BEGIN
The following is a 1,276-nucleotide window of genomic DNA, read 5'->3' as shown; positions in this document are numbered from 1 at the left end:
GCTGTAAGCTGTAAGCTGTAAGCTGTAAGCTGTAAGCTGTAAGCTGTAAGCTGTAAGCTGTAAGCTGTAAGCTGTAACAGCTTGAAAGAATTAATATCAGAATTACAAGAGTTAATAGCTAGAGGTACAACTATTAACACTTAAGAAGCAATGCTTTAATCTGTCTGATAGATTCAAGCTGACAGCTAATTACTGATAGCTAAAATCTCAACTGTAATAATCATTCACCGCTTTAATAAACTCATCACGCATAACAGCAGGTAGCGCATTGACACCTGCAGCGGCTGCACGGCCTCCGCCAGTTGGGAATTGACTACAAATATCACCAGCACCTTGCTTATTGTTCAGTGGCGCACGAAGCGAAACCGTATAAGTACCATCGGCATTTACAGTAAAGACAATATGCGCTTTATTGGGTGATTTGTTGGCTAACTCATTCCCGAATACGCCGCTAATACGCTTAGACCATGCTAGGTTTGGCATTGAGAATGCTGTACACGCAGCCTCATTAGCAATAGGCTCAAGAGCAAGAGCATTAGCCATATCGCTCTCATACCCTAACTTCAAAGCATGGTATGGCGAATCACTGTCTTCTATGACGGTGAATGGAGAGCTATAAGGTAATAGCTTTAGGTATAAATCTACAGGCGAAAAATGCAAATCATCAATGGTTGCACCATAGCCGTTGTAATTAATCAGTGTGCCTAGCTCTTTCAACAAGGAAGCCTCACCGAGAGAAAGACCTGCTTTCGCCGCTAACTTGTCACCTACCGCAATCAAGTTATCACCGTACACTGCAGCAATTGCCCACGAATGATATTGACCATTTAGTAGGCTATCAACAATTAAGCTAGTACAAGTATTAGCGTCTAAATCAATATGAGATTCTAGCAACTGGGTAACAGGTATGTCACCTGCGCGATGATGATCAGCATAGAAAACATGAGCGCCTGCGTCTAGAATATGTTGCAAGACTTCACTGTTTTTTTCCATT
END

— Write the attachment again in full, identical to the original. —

The following is a 1,276-nucleotide window of genomic DNA, read 5'->3' as shown; positions in this document are numbered from 1 at the left end:
GCTGTAAGCTGTAAGCTGTAAGCTGTAAGCTGTAAGCTGTAAGCTGTAAGCTGTAAGCTGTAAGCTGTAAGCTGTAACAGCTTGAAAGAATTAATATCAGAATTACAAGAGTTAATAGCTAGAGGTACAACTATTAACACTTAAGAAGCAATGCTTTAATCTGTCTGATAGATTCAAGCTGACAGCTAATTACTGATAGCTAAAATCTCAACTGTAATAATCATTCACCGCTTTAATAAACTCATCACGCATAACAGCAGGTAGCGCATTGACACCTGCAGCGGCTGCACGGCCTCCGCCAGTTGGGAATTGACTACAAATATCACCAGCACCTTGCTTATTGTTCAGTGGCGCACGAAGCGAAACCGTATAAGTACCATCGGCATTTACAGTAAAGACAATATGCGCTTTATTGGGTGATTTGTTGGCTAACTCATTCCCGAATACGCCGCTAATACGCTTAGACCATGCTAGGTTTGGCATTGAGAATGCTGTACACGCAGCCTCATTAGCAATAGGCTCAAGAGCAAGAGCATTAGCCATATCGCTCTCATACCCTAACTTCAAAGCATGGTATGGCGAATCACTGTCTTCTATGACGGTGAATGGAGAGCTATAAGGTAATAGCTTTAGGTATAAATCTACAGGCGAAAAATGCAAATCATCAATGGTTGCACCATAGCCGTTGTAATTAATCAGTGTGCCTAGCTCTTTCAACAAGGAAGCCTCACCGAGAGAAAGACCTGCTTTCGCCGCTAACTTGTCACCTACCGCAATCAAGTTATCACCGTACACTGCAGCAATTGCCCACGAATGATATTGACCATTTAGTAGGCTATCAACAATTAAGCTAGTACAAGTATTAGCGTCTAAATCAATATGAGATTCTAGCAACTGGGTAACAGGTATGTCACCTGCGCGATGATGATCAGCATAGAAAACATGAGCGCCTGCGTCTAGAATATGTTGCAAGACTTCACTGTTTTTTTCCATT